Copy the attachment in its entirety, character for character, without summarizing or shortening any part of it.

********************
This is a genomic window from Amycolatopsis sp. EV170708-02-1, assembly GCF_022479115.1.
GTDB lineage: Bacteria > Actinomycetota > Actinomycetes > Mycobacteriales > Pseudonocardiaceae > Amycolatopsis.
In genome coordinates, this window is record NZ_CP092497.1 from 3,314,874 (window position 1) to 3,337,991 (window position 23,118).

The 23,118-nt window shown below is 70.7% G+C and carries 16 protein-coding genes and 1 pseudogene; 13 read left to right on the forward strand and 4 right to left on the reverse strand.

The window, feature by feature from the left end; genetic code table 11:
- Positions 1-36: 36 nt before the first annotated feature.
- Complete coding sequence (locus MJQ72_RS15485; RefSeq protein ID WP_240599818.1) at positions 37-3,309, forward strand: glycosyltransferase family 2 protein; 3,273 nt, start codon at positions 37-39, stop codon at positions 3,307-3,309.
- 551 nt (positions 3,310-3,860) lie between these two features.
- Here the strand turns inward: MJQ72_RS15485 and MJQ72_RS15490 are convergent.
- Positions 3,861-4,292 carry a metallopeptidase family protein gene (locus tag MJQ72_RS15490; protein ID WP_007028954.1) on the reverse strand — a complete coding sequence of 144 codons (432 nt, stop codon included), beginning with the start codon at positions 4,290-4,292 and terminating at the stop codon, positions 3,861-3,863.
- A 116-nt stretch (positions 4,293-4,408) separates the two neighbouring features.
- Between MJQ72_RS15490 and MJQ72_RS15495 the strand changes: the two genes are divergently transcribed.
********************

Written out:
This is a genomic window from Amycolatopsis sp. EV170708-02-1, assembly GCF_022479115.1.
GTDB lineage: Bacteria > Actinomycetota > Actinomycetes > Mycobacteriales > Pseudonocardiaceae > Amycolatopsis.
In genome coordinates, this window is record NZ_CP092497.1 from 3,314,874 (window position 1) to 3,337,991 (window position 23,118).

The 23,118-nt window shown below is 70.7% G+C and carries 16 protein-coding genes and 1 pseudogene; 13 read left to right on the forward strand and 4 right to left on the reverse strand.

The window, feature by feature from the left end; genetic code table 11:
- Positions 1-36: 36 nt before the first annotated feature.
- Complete coding sequence (locus MJQ72_RS15485; RefSeq protein ID WP_240599818.1) at positions 37-3,309, forward strand: glycosyltransferase family 2 protein; 3,273 nt, start codon at positions 37-39, stop codon at positions 3,307-3,309.
- 551 nt (positions 3,310-3,860) lie between these two features.
- Here the strand turns inward: MJQ72_RS15485 and MJQ72_RS15490 are convergent.
- Positions 3,861-4,292 carry a metallopeptidase family protein gene (locus tag MJQ72_RS15490; protein ID WP_007028954.1) on the reverse strand — a complete coding sequence of 144 codons (432 nt, stop codon included), beginning with the start codon at positions 4,290-4,292 and terminating at the stop codon, positions 3,861-3,863.
- A 116-nt stretch (positions 4,293-4,408) separates the two neighbouring features.
- Between MJQ72_RS15490 and MJQ72_RS15495 the strand changes: the two genes are divergently transcribed.